Each of the Clark County School District’s 357 schools must have an anti-bullying program in place, said Greta Peay , director of Equity and Diversity Education. It’s state law. But that doesn’t mean they’re all effective or pushed hard.
This year, the district is making it a top priority, she said. It’s starting something called Operation Respect at 10 schools. The principal and three staff members of each school will be trained, starting this month , on identifying disrespectful children. School staff are then given strategies to change that behavior. These four people would then pass on their training to others at the school.
More than 60 schools have applied, she said. Training for Operation Respect will expand to other schools until every campus that wants to participate is reached. The curriculum is free.
“We have a lot of programs out there, too many,” said district Deputy Superintendent Pedro Martinez.
The goal is to slim it down to the best few.
NASCAR driver Taylor Barton, raised in Las Vegas, is bringing his own program to Del Sol High School, near McLeod Drive and Patrick Lane, on Monday in conjunction with Challenge Day. About 200 students have volunteered to participate in the event running all day.
It takes all day because we’re trying to “break down barriers,” said Romero Martinez, science teacher and Challenge Day coordinator. And it takes time to “wear kids down” until they open up.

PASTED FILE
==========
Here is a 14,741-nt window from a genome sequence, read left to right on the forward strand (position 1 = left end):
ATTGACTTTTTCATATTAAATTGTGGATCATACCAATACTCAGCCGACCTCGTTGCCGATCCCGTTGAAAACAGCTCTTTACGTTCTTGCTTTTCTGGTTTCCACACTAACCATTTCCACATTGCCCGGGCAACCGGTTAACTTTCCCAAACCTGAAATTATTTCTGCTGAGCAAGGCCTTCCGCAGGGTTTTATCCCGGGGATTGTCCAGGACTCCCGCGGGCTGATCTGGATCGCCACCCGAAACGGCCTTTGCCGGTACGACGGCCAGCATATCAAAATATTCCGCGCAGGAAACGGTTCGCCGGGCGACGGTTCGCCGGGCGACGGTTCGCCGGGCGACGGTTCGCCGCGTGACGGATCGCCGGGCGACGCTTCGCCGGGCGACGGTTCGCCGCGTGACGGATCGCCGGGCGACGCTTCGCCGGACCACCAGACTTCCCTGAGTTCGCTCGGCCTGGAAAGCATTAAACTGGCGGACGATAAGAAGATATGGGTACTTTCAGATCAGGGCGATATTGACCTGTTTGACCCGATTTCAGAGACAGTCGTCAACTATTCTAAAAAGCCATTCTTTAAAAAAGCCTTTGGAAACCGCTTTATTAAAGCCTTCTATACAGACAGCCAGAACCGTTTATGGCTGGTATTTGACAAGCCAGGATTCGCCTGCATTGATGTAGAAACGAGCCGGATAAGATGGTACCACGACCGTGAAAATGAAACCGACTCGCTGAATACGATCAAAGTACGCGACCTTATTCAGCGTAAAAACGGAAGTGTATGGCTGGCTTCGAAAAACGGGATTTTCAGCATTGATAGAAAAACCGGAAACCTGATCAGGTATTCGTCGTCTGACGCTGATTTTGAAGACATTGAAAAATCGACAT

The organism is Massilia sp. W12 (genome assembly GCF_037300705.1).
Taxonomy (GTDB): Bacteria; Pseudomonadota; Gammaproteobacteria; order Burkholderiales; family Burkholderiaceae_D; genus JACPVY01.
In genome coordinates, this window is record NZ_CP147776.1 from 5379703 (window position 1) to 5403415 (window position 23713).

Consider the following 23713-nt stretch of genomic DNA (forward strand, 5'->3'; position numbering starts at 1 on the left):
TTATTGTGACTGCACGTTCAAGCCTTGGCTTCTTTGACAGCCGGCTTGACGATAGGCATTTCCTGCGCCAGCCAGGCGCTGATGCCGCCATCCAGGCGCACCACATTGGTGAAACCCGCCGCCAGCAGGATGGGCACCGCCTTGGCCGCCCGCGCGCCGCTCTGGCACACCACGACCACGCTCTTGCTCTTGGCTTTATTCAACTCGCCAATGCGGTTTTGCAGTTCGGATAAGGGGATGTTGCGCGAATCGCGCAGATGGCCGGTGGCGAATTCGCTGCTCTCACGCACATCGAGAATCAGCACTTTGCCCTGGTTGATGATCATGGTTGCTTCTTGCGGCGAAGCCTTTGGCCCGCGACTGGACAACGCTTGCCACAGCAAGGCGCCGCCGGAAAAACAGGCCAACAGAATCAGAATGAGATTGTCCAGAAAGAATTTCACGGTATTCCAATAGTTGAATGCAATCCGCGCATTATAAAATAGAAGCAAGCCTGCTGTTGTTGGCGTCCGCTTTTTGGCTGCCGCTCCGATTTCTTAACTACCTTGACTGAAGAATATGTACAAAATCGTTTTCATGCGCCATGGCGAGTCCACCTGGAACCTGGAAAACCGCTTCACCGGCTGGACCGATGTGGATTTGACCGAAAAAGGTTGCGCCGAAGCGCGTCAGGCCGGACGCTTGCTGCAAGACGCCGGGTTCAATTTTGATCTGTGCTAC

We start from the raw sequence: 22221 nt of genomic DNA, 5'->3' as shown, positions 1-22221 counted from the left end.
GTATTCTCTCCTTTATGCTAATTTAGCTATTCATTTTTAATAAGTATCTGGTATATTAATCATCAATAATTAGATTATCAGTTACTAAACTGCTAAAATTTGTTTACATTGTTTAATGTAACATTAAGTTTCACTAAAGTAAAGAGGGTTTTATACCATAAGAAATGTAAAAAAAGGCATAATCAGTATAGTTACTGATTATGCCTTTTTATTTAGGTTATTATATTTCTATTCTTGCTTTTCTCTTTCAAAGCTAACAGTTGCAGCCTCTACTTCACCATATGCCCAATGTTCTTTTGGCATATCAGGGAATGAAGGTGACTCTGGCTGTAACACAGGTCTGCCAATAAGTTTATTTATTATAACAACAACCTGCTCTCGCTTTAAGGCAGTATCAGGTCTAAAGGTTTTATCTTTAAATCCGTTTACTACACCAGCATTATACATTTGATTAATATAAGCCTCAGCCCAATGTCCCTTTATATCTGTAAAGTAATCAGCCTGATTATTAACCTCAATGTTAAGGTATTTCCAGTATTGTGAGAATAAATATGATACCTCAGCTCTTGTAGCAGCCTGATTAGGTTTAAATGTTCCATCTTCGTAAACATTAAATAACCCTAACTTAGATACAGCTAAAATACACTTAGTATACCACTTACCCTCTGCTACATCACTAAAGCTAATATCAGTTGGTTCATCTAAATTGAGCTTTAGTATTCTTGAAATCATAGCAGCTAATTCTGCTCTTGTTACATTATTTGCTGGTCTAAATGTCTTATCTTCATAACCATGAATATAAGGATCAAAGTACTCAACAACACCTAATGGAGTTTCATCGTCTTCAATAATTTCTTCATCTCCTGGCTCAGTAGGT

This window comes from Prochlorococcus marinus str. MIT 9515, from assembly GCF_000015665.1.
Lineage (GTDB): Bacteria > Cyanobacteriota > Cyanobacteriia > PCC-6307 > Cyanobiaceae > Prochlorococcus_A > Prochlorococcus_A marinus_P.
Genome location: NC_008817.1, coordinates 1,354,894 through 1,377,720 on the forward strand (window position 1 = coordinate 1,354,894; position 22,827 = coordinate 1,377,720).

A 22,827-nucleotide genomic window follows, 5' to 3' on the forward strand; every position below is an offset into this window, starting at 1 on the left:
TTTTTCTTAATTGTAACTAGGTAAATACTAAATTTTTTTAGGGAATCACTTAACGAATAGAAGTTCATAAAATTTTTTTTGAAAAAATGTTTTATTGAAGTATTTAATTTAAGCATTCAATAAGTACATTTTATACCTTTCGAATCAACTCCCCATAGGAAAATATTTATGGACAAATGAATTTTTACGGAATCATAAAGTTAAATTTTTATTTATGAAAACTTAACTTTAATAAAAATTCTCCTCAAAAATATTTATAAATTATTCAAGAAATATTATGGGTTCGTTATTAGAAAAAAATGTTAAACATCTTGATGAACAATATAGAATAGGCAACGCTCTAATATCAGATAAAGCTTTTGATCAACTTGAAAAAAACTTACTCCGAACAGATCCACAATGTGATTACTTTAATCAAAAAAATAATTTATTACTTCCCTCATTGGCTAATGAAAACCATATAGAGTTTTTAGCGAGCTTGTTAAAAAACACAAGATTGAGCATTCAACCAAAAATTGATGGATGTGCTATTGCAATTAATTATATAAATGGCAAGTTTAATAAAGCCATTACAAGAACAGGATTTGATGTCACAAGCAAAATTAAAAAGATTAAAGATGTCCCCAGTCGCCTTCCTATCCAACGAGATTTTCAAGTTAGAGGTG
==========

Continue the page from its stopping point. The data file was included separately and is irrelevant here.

When Barton, 26, was in high school, he didn’t open up to anyone and tried to kill himself twice. Barton’s challenge was being Caucasian at a predominately minority high school that he didn’t want to name. He described the setting as more of a prison than school. On his first day, he fought with another student to prove himself. That became a habit of persistent aggression.
“I had bodyguards take me to class,” he said, recalling his constant state of depression as he pushed back against being pushed around. “You have so much anger when you’re being bullied or being the bully.”
He first attempted suicide by trying to drown himself. In his second suicide attempt, he wrapped a towel around his neck, tied it to a pipe and leaned forward.
“My friend found me, my face black and blue and purple,” he said. “When life becomes not fun for so many days, you lose hope.”
The pressure is still on today for those like Julian Dinkins, a sophomore at Arbor View High School, near Grand Teton and Buffalo drives. He was home-schooled through middle school because of constant harassment over his weight during elementary school.
“They just chose me,” he said.
He has returned to public school and is part of an anti-bullying effort there asking students to sign pledges not to bully. They have about 500 signatures so far, and want more.
Barton wants to spread his program and Challenge Day to every school.
The Sprigeo concept is worth spreading, Wipperman said, although he is concerned about student privacy issues with the program. That’s because a copy of each bullying report is also sent to Sprigeo. The district is working on developing its own program, which would solve the problem, Wipperman said.
Whatever schools do, students need to make the change, said 16-year-olds Chad Cordova and Matt Kelley, better known as Bully No. 2 and The Victim in the Flip the Script commercial. Best friends at Palo Verde High School, they auditioned just wanting to be on TV. But they came to a realization after countless takes on set.
When the commercial came out, girls were telling me, ‘Oh, you look cute,’ ” Matt said, raising the pitch of his voice. “I’m not on camera to look cute. I’m trying to get a point across.’ ”
Contact reporter Trevon Milliard at
firstname.lastname@example.org or 702-383-0279.